72200 Mojavean Pinyon and Juniper Woodlands S3.2/4 71.8 0.0 28.2 0.0 10.8 71.8
73000 Joshua Tree Woodland S3.2 88.3 0.0 11.0 0.8 50.0 88.3
81320 Canyon Live Oak Forest S4 64.3 0.0 35.7 0.0 0.9 64.3
81B00 Aspen Forest S3.2 0.4 0.7 96.2 2.7 59.2 1.1
85100 Jeffrey Pine Forest S4 1.4 5.8 89.3 3.5 617.3 7.2
85210 Jeffrey Pine-Fir Forest S4 0.3 59.0 39.1 1.6 12.2 59.3
86100 Lodgepole Pine Forest S4 2.6 0.7 89.3 7.4 53.3 3.3
86220 Whitebark Pine-Lodgepole Pine Forest S4 8.5 0.0 89.9 1.6 43.4 8.5
86400 Bristlecone Pine Forest S2.3 32.9 17.6 49.5 0.0 95.3 50.5
86600 Whitebark Pine Forest S4 10.1 0.0 87.6 2.3 7.3 10.1
86700 Limber Pine Forest S2.3 0.0 0.0 100.0 0.0 0.4 0.0
94000 Alpine Dwarf Scrub S4 11.5 2.5 85.9 0.0 217.1 14.0

Regional Total-Natural Communities


Regional Total (incl nonvegetated)
16.3 4.9 72.8 6.0 13,128 21.2

1. Plant community types mainly on status 4 (primarily private) lands. Because most of the region is publicly owned, few of the 38 types have the majority of their distributions on private land. The two exceptions are Transmontane Freshwater Marsh and Montane Black Cottonwood Riparian Forest, although the latter covers slightly less than 25 km².

2. Scrub and herbaceous types mainly located in unprotected areas. Three of the 21 scrub and herbaceous types were mapped with areas greater than 25 km² and with less than 10% of their distribution in Status 1 and 2 managed areas, which are designated for conservation of native biodiversity. These include Blackbush Scrub, Low Sagebrush Scrub, and Montane Meadow. Blackbush (Coleogyne ramosissima) is a paleoendemic or a relict species whose range was formerly much wider (Stebbins and Major 1965). Mojave Mixed Woody Scrub also meets these criteria but is considered to be a marginal type in this region. Alkali Meadow has 10.9% of its mapped area in managed areas but is also of concern because of the potential adverse impact of groundwater pumping. Lowering the water table can reduce cover or eliminate entirely the native grasses and Atriplex lentiformis ssp. torreyi (Groeneveld 1992). Other wetland and riparian types also appear poorly represented on Status 1 and 2 lands but have mapped distributions below the criterion. Therefore, we have less confidence in the accuracy of their management profiles. Slight errors in mapping could make significant differences in whether or not they appear protected.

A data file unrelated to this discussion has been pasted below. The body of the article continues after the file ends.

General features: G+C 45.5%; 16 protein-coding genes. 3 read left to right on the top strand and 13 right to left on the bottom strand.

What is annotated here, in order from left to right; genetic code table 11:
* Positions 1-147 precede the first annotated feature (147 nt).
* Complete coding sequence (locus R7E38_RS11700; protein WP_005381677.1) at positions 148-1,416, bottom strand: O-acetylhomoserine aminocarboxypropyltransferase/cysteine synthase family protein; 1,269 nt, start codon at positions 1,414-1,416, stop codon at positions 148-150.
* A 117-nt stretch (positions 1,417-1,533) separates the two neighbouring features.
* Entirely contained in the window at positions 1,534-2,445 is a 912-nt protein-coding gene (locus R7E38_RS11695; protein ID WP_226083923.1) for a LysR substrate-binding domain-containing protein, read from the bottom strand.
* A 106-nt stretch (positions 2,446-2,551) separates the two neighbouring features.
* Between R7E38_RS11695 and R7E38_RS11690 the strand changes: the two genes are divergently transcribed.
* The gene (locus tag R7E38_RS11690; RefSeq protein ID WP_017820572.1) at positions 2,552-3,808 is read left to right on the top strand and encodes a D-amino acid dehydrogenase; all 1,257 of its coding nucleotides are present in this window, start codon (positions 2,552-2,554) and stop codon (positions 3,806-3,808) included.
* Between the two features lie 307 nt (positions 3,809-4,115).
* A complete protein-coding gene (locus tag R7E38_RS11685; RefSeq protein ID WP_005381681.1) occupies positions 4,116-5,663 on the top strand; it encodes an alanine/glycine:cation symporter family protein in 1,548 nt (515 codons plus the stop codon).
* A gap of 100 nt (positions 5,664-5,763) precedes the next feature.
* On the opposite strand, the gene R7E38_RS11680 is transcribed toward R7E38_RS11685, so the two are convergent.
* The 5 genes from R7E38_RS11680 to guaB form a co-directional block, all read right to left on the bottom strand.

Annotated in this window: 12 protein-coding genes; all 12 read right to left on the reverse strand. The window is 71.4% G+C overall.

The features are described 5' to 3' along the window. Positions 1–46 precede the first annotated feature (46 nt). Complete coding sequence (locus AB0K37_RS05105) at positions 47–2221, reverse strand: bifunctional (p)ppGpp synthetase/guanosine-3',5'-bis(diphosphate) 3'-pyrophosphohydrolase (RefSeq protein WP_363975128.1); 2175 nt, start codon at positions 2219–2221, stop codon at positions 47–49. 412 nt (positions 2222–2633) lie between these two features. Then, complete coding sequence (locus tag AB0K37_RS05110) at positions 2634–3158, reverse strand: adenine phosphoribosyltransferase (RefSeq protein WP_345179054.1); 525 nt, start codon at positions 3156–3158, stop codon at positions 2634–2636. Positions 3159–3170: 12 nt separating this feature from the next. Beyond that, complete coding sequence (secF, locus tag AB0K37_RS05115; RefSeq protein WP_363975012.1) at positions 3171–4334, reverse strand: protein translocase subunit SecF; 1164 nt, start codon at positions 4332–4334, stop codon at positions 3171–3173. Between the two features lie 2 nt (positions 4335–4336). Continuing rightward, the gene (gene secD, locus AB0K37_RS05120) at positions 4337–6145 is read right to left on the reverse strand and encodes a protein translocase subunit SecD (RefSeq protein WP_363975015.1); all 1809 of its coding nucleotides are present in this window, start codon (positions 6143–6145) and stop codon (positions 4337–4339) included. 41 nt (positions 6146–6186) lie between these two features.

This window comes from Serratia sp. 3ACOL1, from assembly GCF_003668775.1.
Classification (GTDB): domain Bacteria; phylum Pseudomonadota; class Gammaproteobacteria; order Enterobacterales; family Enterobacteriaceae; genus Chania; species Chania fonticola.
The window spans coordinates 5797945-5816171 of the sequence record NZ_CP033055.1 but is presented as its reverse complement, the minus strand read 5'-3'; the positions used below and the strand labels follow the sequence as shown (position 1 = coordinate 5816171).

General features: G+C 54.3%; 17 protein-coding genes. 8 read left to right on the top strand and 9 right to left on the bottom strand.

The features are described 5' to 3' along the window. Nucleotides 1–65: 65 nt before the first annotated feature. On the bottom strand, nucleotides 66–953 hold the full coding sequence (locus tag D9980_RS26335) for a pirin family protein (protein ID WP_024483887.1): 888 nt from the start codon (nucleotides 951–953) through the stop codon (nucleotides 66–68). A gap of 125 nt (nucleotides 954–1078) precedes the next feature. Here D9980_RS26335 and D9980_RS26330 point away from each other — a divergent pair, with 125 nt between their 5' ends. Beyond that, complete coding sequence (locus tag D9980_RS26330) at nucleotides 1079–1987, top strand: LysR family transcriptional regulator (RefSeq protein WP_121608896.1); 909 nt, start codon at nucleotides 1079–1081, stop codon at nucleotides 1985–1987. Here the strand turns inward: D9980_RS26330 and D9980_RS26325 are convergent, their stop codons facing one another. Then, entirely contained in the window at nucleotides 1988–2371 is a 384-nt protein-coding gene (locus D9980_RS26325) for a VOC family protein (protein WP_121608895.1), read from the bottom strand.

3. Forest and woodland types mainly located in unprotected areas. Three of the 16 forest and woodland types were mapped with areas greater than 25 km² and with less than 10% of their distribution in Status 1 and 2 areas. These include Aspen Riparian Forest, Aspen Forest and Jeffrey Pine Forest. These types are almost exclusively on public lands, and are of management concern primarily because of grazing, which is widespread. Lodgepole Pine Forest and Whitebark Pine-Lodgepole Pine Forest also meet these criteria but are more characteristic of the Sierra Nevada and tend to be outliers in the ESN region.

4. Community types that appear well-protected. Five types were mapped with areas greater than 25 km² and with more than 25% of their distribution in Status 1 and 2 areas. These include Mojave Creosote Bush Scrub, Desert Saltbush Scrub, Desert Sink Scrub, Joshua Tree Woodland, and Bristlecone Pine Forest. These types represent the lower elevation sites in Death Valley National Park and the higher elevations in the White-Inyo Mountains. These types are of relatively low priority for additional land acquisition or allocation to Status 1 and 2. Other types common in the Great Basin such as sagebrush and the piñon-juniper woodlands are also relatively well-represented but not to the same level as the types listed above.

The ESN Region is the southernmost portion of the Great Basin Province in California (Hickman 1993). The management status of community types in the ESN region may not be representative of the province as a whole. Therefore, our findings should be considered tentative and apply only to the California portion of the ecoregion. However, most Great Basin types are not well-represented in managed areas in other states within the ecoregion either (Caicco et al. 1995. Edwards et al. 1995).

CA-GAP Home | Overview | Report | Download GIS | CD-ROM | Site Index | National GAP

Top of Page

Send your comments to: stoms@geog.ucsb.edu

UCSB Biogeography Lab Home

Email stoms@bren.ucsb.edu